Notes on the Conference Formerly Known as JavaOne
The conference included the all-important Java Technical Keynote on Monday evening, with presentations by Mark Reinhold, chief architect of the Java Platform Group, and Georges Saab, VP of Development, who talked about Java SE updates from the last 12 months, including Java 11, as well as future projects.
For his part of the keynote, Saab focused on the challenge of "preserving Java's virtues," by which he meant the free and open community in which Java has evolved. He also talked about Oracle's contributions to that community, including the open sourcing of such Java platform features as Application Class-Data Sharing, the Z Garbage Collector, Flight Recorder and Java Mission Control.
Matthew McCullough, VP of Field Services at GitHub, gave a presentation in which he talked about the importance of OpenJDK and discussed Project Skara, a prototype GitHub-based mirror of the official OpenJDK upstream Mercurial repositories.
But it was Reinhold's presentation that really brought the "JavaOne" to Code One. Everyone's favorite Java Uber Geek started with a discussion about the impact of the new rapid release cadence for Java SE and the JDK, through which Oracle is now "evolving the Java platform at a more rapid pace."
"We've broken a few things, and we will continue to do so," he said, "but in a careful measured way, in order to make Java a better fit for modern applications.'
Attendees got a real sense of the spirit of JavaOne as Reinhold dispelled five misconceptions about how Java is changing. His list included:
- Every feature release will be as disruptive as past releases: "No, that's not true. The rate of innovation hasn't changed. What's changed is the rate of innovation delivery."
- Non-LTS (long-term support) releases are just a fancy name for a beta: "No. The only difference with an LTS release is it has a longer support timeline. You can use a non-LTS release in production if you like, but know that you'll have to update it in six months, or find someone to support it, or perhaps support it yourself."
- To remove an old feature, it must be deprecated three years in advance: "False. To remove a deprecated feature requires a production-ready build that issues a suitable warning at either compile time or runtime -- because a working build, after all, is the ultimate release method."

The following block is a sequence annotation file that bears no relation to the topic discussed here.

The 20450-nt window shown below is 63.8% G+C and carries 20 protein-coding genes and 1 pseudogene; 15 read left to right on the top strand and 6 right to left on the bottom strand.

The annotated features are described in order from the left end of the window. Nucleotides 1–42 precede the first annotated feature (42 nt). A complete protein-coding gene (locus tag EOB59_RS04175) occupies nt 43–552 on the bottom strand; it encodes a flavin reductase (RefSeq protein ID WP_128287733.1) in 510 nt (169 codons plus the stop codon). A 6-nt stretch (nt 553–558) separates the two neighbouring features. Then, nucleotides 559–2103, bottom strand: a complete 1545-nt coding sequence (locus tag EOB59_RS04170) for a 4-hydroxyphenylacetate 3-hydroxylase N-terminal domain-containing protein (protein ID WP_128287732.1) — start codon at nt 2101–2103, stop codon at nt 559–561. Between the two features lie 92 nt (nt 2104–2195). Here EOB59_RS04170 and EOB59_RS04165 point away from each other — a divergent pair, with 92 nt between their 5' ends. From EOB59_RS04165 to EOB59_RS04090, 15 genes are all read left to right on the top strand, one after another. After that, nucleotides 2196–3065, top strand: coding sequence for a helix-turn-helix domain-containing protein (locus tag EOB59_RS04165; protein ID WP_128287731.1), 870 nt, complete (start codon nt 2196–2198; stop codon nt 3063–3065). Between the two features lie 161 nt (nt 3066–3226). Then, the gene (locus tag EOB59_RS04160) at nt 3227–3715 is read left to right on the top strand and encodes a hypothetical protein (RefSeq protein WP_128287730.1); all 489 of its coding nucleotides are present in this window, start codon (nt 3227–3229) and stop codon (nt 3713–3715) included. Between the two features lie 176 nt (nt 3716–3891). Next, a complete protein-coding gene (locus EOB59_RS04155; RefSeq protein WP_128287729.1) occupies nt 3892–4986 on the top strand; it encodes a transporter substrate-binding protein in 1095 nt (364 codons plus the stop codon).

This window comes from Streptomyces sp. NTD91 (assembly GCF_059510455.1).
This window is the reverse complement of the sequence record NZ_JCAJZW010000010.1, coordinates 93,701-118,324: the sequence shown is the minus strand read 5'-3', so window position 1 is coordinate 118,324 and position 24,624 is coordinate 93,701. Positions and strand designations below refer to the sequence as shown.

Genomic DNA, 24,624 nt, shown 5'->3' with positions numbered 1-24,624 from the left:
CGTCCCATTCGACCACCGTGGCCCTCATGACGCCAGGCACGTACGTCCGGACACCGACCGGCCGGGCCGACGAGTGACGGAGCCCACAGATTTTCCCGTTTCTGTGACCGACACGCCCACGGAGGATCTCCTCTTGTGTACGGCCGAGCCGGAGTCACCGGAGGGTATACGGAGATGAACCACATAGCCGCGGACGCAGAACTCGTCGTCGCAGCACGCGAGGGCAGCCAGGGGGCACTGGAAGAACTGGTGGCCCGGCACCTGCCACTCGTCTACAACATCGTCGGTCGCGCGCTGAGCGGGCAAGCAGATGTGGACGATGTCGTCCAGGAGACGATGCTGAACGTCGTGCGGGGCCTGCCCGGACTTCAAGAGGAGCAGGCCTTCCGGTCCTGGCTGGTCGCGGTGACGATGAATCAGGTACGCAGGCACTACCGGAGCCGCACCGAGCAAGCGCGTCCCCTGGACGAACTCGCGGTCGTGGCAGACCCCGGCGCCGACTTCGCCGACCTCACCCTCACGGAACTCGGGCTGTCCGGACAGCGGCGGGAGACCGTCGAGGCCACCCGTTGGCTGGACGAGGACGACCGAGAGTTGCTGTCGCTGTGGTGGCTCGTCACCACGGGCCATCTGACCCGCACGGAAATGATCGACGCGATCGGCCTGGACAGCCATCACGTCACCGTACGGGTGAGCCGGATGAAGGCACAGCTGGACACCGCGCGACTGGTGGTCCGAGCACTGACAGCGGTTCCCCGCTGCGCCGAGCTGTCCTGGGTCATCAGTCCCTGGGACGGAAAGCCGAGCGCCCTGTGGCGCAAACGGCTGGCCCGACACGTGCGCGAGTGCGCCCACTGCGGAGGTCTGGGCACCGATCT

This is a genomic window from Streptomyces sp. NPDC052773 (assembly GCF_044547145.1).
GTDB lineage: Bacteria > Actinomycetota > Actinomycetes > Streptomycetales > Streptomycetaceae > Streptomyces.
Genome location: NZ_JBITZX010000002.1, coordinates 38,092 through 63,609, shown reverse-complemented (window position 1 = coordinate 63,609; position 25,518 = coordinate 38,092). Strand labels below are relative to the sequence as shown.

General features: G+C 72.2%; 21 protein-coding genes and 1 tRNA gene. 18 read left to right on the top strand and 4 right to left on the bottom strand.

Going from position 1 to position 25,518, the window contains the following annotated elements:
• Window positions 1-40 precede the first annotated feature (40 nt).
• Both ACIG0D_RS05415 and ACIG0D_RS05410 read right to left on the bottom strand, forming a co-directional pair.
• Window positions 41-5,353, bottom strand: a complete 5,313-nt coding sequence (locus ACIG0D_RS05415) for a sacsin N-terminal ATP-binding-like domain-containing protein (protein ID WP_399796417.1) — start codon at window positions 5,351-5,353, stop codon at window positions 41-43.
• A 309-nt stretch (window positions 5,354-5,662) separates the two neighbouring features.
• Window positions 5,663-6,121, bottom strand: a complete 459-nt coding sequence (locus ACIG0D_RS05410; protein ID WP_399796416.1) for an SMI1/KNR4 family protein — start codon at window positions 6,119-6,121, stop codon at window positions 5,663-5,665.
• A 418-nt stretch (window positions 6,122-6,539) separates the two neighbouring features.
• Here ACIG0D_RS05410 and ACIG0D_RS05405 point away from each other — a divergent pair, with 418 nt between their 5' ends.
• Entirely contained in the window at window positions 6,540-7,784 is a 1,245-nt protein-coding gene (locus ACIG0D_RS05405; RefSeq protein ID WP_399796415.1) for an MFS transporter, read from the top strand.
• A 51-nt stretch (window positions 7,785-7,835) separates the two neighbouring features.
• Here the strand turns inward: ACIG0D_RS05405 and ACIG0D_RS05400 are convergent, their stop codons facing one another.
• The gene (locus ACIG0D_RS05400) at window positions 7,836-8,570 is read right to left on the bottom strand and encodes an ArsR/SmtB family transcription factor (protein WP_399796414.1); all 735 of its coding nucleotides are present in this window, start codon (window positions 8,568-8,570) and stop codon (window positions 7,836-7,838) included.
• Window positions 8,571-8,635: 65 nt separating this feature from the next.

- If you maintain an infrequently migrated system you can ignore the non-LTS releases: "That would be a bad plan ... If you test with each feature release, then you'll be ready to migrate to the next long-term support release."
- You can't get more than six months of support for any non-LTS release and never more than three years for any LTS release: "Not true. It all depends on what the non-Oracle members of the JDK community decide to do. They have a proven track record and are already discussing how best to support JDK 8 and JDK 11 for the long haul."
He also made his own strong case for Oracle's approach to open Java. "Oracle builds and OpenJDK builds are at this point functionally interchangeable," he added. "This means that you can switch from one to the other as you please. It also means that all of this code is available under the GPL for anyone to build, test, publish, update and support."
And he covered a number of OpenJDK projects Oracle is pursuing to enhance the language, including Project Valhalla (more efficient JVM memory usage), Project Panama (improving C APIs for interacting with the JVM), Project Amber (making Java more "terse" through the addition of features, such as switch expressions and raw string literals) and Project Loom (a lightweight alternative to threads called "fibers" designed to be more efficient for concurrent code).
All in all, a very Java conference, and with the language and platform evolving in so many directions, it's probably the best we can hope for.
Posted by John K. Waters on October 31, 2018